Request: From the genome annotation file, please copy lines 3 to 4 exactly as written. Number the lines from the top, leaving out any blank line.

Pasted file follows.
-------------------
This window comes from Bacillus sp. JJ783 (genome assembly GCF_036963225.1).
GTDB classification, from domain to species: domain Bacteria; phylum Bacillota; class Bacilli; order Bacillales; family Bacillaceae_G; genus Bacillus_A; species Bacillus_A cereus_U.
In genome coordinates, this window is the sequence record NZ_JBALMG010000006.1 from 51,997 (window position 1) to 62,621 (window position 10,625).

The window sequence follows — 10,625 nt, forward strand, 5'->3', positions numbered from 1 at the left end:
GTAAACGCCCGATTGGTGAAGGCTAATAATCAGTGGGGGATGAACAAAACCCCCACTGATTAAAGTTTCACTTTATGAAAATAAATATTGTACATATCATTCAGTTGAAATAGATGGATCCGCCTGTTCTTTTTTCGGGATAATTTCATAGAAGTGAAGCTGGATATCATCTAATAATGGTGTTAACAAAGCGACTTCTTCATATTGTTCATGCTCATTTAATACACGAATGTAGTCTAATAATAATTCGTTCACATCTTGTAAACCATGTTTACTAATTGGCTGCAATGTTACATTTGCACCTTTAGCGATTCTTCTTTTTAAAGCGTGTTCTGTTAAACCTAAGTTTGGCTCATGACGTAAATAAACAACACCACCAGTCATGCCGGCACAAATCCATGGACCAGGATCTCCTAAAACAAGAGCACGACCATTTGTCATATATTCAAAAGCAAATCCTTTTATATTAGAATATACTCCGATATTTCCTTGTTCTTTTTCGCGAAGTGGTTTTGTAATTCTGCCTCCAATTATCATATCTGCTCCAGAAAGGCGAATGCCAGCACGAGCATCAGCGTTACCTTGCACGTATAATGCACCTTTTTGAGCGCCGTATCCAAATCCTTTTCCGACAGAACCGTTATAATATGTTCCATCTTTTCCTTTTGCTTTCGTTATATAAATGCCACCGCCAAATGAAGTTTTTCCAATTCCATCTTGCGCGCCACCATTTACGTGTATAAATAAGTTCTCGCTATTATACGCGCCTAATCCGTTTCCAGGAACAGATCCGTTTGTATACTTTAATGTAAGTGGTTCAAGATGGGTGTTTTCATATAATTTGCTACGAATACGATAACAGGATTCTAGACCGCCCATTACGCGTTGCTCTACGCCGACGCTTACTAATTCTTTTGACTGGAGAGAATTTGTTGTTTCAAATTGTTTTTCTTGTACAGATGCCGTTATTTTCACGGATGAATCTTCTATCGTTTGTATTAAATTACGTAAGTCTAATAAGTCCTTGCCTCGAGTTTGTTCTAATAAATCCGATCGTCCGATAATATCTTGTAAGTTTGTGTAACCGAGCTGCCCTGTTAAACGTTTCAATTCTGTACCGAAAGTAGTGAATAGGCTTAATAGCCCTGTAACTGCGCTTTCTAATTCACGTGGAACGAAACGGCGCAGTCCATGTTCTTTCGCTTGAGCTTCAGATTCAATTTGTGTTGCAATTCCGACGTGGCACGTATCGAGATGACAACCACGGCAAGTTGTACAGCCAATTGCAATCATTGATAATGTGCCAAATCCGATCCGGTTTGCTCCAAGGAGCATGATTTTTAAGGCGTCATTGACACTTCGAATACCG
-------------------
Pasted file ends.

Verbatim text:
In genome coordinates, this window is the sequence record NZ_JBALMG010000006.1 from 51,997 (window position 1) to 62,621 (window position 10,625).

The window sequence follows — 10,625 nt, forward strand, 5'->3', positions numbered from 1 at the left end: